The average graduate student in the United States takes 6.7 years to complete a PhD. I can tell from experience that this is a statistic of high significance. Earning a PhD. (and by earning, I sincerely do mean earning) is one of those things that you enter into thinking you'll be the one heroic person that won't ever be sucked into the black hole of procrastination and despair, and yet as you ever so gracefully fight your way through the torturous mount of journal articles, research assignments and unfortunate talks by dawdling old grandfathers, you feel as if the fight was already lost the moment you applied for graduate school.
I have been so despondent lately with the prospect of dragging this degree out beyond a decade that I have sunk into another unfortunate hole that graduate school digs for you: the hole of prepackaged cookies, microwave meals and tinned soup (horrors!). I sometimes think that cookbooks really should never be called cookbooks because really, in times of crises, they have absolutely nothing to offer! I do not have a single cookery book in my house that offers me advice on what to whip up when I'm tired, cranky and sully at 3am in the morning. I most certainly do not look kindly on Hugh Fearnly-Whittingstall's butchering of a pig to make stew when I'm dying from hunger. I do not want to raid my spice cupboard after a nasty day at work for any of David Tanis' supposedly easy homecooked meals. And so I am resigned to tinned soup and Healthy Choice packet bought in bulk at Costco.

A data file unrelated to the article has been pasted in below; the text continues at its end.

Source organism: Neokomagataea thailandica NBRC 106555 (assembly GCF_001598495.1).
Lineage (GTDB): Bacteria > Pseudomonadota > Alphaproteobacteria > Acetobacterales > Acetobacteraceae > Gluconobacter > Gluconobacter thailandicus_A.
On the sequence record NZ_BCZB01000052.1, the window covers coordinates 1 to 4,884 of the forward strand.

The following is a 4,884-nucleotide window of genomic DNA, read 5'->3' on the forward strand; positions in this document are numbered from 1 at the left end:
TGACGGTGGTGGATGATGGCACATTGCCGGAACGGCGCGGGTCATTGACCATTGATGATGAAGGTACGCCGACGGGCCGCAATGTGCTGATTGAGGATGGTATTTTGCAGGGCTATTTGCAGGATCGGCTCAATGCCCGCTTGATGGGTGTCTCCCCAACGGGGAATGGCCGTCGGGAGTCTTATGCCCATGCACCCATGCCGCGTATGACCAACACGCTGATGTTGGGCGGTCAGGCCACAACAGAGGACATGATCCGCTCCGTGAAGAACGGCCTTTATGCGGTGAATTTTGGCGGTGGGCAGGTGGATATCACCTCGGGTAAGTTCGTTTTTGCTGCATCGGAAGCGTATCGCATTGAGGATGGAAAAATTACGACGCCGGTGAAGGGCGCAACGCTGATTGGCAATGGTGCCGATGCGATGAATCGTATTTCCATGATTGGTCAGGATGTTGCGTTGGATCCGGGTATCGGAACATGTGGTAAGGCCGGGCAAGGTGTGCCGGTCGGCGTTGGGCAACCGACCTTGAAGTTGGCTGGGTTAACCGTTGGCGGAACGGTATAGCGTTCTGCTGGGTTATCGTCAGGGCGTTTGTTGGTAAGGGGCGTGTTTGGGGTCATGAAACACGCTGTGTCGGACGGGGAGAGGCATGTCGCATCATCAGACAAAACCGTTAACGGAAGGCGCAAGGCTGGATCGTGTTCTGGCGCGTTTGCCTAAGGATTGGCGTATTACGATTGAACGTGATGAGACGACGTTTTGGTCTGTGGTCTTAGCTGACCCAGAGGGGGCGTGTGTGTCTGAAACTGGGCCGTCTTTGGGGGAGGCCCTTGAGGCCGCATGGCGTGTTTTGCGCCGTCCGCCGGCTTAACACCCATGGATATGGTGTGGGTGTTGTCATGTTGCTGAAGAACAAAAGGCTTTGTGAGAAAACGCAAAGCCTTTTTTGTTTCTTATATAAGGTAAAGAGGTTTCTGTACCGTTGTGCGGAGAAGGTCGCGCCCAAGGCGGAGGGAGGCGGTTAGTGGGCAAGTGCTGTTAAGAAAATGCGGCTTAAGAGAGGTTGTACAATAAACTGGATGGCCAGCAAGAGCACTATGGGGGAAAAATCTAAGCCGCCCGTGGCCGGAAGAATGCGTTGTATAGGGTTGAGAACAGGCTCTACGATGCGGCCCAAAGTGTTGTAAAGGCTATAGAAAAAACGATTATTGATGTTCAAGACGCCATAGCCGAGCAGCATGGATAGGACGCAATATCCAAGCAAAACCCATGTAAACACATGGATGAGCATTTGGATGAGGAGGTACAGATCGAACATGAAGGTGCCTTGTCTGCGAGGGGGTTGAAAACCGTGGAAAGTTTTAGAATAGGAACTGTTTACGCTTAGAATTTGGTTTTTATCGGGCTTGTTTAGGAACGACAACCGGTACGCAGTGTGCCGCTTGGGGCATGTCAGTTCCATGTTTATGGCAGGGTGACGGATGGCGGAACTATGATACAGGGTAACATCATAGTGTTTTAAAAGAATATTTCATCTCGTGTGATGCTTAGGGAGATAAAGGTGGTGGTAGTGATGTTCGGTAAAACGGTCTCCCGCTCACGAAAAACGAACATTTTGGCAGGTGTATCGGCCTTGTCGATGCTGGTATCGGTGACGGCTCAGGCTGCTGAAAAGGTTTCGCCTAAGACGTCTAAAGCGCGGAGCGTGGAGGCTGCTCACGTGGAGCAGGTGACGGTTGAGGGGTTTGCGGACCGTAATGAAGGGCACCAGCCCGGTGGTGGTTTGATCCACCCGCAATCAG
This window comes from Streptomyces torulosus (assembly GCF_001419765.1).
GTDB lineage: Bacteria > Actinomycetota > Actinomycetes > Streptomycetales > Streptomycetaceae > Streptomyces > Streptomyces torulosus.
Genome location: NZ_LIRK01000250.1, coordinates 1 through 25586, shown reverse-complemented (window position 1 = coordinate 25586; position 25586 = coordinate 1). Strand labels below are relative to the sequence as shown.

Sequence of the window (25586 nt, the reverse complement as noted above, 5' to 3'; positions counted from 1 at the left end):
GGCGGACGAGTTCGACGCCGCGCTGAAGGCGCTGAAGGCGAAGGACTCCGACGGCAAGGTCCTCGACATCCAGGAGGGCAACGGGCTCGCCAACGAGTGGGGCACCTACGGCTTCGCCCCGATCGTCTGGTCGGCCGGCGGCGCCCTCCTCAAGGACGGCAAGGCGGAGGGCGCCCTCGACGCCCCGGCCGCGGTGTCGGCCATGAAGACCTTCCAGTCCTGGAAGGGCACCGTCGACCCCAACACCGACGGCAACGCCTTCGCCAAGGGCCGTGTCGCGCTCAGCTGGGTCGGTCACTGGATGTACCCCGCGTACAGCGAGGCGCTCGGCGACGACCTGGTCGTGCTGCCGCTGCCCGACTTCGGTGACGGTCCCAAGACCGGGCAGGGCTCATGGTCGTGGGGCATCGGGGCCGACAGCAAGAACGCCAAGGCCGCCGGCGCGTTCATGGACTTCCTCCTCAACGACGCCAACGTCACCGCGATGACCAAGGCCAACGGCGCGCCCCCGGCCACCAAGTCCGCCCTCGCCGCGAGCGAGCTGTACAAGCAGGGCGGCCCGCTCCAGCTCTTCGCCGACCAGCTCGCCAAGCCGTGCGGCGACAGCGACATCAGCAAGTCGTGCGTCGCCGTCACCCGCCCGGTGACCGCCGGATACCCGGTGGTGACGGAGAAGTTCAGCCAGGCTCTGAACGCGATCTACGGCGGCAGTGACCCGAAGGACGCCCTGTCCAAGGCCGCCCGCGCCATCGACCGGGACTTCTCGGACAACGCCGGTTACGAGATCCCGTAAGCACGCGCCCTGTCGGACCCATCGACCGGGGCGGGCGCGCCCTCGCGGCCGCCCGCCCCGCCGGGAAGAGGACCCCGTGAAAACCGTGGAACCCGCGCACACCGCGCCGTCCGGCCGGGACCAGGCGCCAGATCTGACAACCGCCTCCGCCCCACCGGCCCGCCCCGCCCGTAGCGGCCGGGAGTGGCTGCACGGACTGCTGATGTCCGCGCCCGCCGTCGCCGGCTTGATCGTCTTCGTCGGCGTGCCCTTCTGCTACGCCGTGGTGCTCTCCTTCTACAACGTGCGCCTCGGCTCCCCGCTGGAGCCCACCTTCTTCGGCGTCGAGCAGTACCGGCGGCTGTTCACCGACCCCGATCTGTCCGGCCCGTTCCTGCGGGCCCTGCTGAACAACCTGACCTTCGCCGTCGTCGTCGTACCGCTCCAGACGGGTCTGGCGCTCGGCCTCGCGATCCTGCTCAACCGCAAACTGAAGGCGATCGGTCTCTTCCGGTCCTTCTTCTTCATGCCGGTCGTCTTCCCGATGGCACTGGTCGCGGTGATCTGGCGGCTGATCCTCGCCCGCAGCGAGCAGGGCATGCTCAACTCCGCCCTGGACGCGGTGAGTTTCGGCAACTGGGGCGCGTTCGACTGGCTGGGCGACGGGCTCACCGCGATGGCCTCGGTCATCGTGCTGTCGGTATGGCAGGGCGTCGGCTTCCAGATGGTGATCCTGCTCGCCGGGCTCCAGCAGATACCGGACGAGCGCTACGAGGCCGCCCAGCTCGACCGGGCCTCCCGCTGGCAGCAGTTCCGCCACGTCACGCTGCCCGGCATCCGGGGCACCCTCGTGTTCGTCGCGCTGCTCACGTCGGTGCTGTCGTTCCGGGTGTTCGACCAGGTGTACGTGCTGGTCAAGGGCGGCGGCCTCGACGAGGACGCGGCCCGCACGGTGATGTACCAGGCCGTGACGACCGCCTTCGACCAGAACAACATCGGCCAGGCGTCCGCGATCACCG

But all is not lost dear reader, for I have decided that while I will be no Thomas Keller, I will also not subscribe to being Julia Dreyfus. I also do not intend on being 20lbs overweight on Pepperidge Farm Milano cookies. Here's a sneak peek on what I will try to make more of on this blog: fast, healthy meals that can be prepared in no time and that taste better than anything your local Target can peddle.